Background: Complicated skin and skin structure infections (cSSSIs) frequently result in hospitalization with significant morbidity and mortality.Methods: In this phase 3b/4 parallel, randomized, open-label, comparative study, 531 subjects with cSSSI received tigecycline (100 mg initial dose, then 50 mg intravenously every 12 hrs) or ampicillin-sulbactam 1.5-3 g IV every 6 hrs or amoxicillin-clavulanate 1.2 g IV every 6-8 hrs. Vancomycin could be added at the discretion of the investigator to the comparator arm if methicillin-resistant Staphylococcus aureus (MRSA) was confirmed or suspected within 72 hrs of enrollment. The primary endpoint was clinical response in the clinically evaluable (CE) population at the test-of-cure (TOC) visit. Microbiologic response and safety were also assessed. The modified intent-to-treat (mITT) population comprised 531 subjects (tigecycline, n = 268; comparator, n = 263) and 405 were clinically evaluable (tigecycline, n = 209; comparator, n = 196).Results: In the CE population, 162/209 (77.5%) tigecycline-treated subjects and 152/196 (77.6%) comparator-treated subjects were clinically cured (difference 0.0; 95% confidence interval [CI]: -8.7, 8.6). The eradication rates at the subject level for the microbiologically evaluable (ME) population were 79.2% in the tigecycline treatment group and 76.8% in the comparator treatment group (difference 2.4; 95% CI: -9.6, 14.4) at the TOC assessment. Nausea, vomiting, and diarrhea rates were higher in the tigecycline group.Conclusions: Tigecycline was generally safe and effective in the treatment of cSSSIs.Trial registration: ClinicalTrials.gov NCT00368537.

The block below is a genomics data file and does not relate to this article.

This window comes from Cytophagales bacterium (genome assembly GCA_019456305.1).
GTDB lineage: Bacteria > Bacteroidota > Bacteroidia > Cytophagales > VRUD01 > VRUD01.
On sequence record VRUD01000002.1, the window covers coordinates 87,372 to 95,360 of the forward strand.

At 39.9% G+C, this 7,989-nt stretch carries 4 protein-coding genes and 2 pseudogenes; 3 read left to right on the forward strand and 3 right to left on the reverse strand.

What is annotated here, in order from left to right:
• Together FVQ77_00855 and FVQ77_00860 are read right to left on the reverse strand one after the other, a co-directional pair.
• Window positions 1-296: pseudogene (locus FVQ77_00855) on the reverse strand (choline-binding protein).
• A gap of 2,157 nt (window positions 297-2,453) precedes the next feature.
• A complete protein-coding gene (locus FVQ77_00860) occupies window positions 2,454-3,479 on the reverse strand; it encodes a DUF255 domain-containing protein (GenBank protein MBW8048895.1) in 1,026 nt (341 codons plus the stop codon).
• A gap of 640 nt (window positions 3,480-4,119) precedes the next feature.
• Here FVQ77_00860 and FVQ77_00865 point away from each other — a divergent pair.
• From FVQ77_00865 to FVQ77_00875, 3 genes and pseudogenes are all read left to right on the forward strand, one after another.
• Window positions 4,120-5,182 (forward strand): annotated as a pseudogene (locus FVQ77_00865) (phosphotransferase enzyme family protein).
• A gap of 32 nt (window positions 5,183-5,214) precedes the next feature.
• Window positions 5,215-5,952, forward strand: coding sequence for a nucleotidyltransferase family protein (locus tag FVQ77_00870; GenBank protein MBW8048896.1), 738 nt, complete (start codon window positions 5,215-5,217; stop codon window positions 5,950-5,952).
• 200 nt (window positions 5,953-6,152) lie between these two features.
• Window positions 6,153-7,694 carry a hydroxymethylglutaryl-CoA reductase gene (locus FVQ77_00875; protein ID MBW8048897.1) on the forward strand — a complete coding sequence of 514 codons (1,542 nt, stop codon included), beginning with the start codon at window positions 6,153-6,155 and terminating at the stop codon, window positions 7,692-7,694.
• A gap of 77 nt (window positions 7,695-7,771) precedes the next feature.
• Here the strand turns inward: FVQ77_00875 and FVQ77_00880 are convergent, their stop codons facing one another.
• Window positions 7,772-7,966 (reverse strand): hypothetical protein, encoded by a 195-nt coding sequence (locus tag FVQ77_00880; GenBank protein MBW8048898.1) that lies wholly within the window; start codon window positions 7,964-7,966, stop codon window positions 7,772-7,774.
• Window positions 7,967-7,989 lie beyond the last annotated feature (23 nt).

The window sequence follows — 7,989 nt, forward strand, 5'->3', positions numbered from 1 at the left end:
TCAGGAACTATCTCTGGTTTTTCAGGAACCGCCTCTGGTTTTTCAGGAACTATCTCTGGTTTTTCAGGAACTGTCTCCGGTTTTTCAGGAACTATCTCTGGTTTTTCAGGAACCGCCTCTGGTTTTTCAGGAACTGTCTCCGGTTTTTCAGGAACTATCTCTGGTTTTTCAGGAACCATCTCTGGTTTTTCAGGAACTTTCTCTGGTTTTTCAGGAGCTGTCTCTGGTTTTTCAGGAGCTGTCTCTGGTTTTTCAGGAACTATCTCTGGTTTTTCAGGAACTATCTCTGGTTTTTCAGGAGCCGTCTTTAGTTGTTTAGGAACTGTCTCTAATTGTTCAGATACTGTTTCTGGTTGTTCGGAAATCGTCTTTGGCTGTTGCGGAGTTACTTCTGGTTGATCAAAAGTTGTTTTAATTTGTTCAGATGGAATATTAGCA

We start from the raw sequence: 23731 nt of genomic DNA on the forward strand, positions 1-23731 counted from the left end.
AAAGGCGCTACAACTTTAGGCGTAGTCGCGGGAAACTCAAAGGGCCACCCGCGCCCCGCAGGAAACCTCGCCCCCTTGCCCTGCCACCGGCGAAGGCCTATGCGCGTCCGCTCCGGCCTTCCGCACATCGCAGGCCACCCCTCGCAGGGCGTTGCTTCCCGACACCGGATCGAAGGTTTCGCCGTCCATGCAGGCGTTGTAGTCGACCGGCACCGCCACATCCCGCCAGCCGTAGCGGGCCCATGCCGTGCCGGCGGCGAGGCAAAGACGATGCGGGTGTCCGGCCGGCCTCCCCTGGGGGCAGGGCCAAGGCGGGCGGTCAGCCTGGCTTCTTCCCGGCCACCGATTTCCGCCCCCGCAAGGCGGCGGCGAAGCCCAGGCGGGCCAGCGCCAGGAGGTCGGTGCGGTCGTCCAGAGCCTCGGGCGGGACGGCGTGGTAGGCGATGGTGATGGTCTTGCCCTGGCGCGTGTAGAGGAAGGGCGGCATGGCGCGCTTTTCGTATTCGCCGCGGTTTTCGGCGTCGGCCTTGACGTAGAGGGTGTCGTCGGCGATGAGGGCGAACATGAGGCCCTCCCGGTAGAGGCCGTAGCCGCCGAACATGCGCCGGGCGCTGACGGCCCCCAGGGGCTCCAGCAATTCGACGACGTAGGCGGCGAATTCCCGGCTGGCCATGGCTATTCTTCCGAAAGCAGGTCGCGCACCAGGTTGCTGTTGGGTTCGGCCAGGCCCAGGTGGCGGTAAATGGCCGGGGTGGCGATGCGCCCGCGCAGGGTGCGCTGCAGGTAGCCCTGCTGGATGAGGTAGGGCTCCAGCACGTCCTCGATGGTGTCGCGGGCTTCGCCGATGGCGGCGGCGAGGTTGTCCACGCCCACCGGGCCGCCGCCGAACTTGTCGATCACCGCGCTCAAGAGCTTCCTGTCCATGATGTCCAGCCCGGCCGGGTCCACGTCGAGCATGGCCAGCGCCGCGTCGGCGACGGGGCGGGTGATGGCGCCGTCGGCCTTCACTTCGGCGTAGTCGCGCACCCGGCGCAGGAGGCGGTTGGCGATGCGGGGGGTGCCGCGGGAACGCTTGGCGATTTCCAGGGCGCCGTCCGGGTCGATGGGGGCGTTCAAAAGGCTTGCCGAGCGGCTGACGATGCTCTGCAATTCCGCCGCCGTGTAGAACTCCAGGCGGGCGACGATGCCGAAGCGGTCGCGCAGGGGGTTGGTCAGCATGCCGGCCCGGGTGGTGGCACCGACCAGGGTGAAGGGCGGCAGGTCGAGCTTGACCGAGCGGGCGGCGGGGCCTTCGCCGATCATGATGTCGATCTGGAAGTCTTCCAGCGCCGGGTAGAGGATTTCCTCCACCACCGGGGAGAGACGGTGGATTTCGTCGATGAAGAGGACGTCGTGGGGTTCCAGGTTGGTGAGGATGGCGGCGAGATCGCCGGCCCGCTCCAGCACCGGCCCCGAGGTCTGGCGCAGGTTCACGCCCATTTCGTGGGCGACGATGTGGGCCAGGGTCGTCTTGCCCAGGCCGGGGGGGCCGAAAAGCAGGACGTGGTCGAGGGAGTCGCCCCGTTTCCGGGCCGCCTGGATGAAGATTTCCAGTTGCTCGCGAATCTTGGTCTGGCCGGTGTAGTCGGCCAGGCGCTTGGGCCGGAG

|Journal||BMC Infectious Diseases|
|Publication status||Published - 2012 Nov 12|
Bibliographical noteFunding Information:
This study was sponsored by Wyeth Research, which was acquired by Pfizer Inc in October 2009. These results were presented in part at the 20th European Congress of Clinical Microbiology and Infectious Diseases, Vienna, Austria, 2010. D. Rill, P. McGovern, and E. Zito are employees of Pfizer Inc, USA. T. Babinchak and D. Gardiner are former employees of Pfizer Inc and Wyeth Research.
All Science Journal Classification (ASJC) codes
- Infectious Diseases